Putting derelict sites to use

 

ONE OF the most objectionable consequences of the property crash is that it has left Dublin and other urban areas with vast swathes of vacant, abandoned or otherwise derelict sites.

Overly-ambitious, often grandiose, plans to develop these lands are gathering dust in architects’ offices, just as rampant buddleia is colonising the vacant plots. Even O’Connell Street, the capital’s principal thoroughfare, has not been spared the unsightly intrusion of dereliction as a result of the collapse of plans by Chartered Land for a huge retail project centred on the former Carlton cinema and billed as “Dublin Central”; like so many other overblown schemes, it has fallen into the (very full) hands of Nama. Given the recession and the fragile state of retailing in particular, it will take years for such projects to materialise.

Now, Dublin City Council has taken an initiative to put some 200 derelict sites to more productive use, with the aid of planning experts from nine European countries. The emphasis is being placed on large “brownfield” sites, such as the cleared area on Abbey Street Upper – right next to the Luas stop at the Jervis Centre – which Zoe Developments acquired from CIÉ, or the large triangular site owned by the Office of Public Works between Church Street and the Smithfield Luas stop. Or indeed the site of Dublin’s old fish market, near the Four Courts, which was cleared by the council itself and is currently in use for surface parking; this was to have been developed to create a new urban square with the fruit and vegetable market as its centrepiece. But like so many other grands projets, it has “fallen flat on its face”, in the words of council planner John O’Hara.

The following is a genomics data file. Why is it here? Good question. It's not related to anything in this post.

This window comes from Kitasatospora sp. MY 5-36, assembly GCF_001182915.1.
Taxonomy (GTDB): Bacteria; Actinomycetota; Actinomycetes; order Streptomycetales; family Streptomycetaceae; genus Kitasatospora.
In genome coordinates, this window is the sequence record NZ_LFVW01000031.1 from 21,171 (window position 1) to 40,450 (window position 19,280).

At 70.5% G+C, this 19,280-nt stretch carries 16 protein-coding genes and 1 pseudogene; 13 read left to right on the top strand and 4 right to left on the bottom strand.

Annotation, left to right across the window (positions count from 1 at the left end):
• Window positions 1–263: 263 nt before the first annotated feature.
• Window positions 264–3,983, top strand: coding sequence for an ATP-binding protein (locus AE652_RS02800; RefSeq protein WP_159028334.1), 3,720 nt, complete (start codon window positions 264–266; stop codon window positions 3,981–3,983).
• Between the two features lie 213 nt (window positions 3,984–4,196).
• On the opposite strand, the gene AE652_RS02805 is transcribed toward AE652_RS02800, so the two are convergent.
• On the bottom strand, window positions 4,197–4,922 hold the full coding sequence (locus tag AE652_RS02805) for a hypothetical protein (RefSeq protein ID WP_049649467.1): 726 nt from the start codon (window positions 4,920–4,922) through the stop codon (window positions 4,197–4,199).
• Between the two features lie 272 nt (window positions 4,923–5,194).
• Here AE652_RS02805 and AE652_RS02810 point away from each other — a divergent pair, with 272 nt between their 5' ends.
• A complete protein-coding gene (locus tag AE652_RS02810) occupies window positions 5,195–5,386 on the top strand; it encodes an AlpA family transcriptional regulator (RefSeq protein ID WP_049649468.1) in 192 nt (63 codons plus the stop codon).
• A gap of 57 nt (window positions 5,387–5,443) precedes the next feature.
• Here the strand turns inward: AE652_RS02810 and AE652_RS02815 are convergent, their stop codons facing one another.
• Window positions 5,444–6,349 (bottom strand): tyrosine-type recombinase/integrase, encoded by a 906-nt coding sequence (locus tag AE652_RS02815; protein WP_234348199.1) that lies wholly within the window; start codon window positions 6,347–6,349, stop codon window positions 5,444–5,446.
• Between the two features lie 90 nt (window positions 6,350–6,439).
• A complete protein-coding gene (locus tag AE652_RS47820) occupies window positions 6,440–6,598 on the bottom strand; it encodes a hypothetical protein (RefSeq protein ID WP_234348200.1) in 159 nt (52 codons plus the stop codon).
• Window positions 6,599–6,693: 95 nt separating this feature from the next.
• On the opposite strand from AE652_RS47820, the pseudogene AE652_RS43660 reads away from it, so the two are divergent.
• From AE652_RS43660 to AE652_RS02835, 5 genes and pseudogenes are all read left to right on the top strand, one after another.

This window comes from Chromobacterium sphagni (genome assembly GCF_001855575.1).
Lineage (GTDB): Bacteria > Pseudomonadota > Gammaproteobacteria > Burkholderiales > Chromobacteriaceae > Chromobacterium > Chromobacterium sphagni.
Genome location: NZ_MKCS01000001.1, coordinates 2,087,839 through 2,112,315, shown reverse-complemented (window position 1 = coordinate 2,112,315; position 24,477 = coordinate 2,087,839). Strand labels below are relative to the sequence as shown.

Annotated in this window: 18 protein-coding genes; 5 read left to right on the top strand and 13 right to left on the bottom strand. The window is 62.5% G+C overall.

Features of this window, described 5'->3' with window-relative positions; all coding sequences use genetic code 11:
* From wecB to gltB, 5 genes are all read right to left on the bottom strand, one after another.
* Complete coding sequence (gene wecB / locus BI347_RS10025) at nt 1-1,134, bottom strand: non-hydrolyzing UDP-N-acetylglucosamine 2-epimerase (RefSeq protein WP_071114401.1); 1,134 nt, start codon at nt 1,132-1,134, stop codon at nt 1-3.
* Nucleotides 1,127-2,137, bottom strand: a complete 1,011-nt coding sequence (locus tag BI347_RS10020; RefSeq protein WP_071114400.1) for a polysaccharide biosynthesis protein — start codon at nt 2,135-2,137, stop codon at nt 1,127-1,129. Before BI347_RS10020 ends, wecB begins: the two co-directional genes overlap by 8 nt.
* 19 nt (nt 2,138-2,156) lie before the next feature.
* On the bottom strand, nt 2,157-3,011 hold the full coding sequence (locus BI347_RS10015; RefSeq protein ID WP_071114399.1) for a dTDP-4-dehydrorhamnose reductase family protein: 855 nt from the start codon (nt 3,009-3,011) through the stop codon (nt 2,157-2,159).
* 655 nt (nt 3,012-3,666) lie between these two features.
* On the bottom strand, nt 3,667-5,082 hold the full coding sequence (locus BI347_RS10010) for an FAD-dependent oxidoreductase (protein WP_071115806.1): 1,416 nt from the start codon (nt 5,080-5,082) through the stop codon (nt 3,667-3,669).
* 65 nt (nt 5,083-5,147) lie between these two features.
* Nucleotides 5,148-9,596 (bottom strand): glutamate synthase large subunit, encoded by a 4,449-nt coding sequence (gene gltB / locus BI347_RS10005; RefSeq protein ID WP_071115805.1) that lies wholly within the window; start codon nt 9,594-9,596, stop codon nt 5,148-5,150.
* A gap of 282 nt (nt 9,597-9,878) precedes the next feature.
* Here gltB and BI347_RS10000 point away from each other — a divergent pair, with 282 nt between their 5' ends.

The gaping holes in Dublin’s fabric are reminiscent of what it was like in the 1980s when urban renewal tax incentives were introduced to encourage development, even in a crudely generic sense. Given that these incentives have expired and the property market is in such a parlous state, the focus must be on realistic short- to medium-term uses of vacant or underused sites - for example, by developing space for start-up businesses, small shops and affordable apartments. “It’s not to say that all big projects are bad, but we need to kick-start the use of the land if confidence is to be restored. And that includes the confidence of the banks,” Mr O’Hara told The Irish Times.

However, Dublin City Council has been reluctant to use the powers available to it under the 1990 Derelict Sites Act. Incredibly, only 36 properties are listed on the council’s Derelict Sites Register – most of them quite small in scale. A spokeswoman explained that the council usually acts on foot of complaints and then “requests” the owner/occupier to carry out works to “make good the derelict aspects of the site”. Only as a “last resort” does it impose an annual levy amounting to 3 per cent of the site’s market value. Instead, it will be offering to write design briefs for the owners of “brownfield” sites in the hope that this will help to resolve the problem. We will see soon enough if such civic indulgence is warranted.

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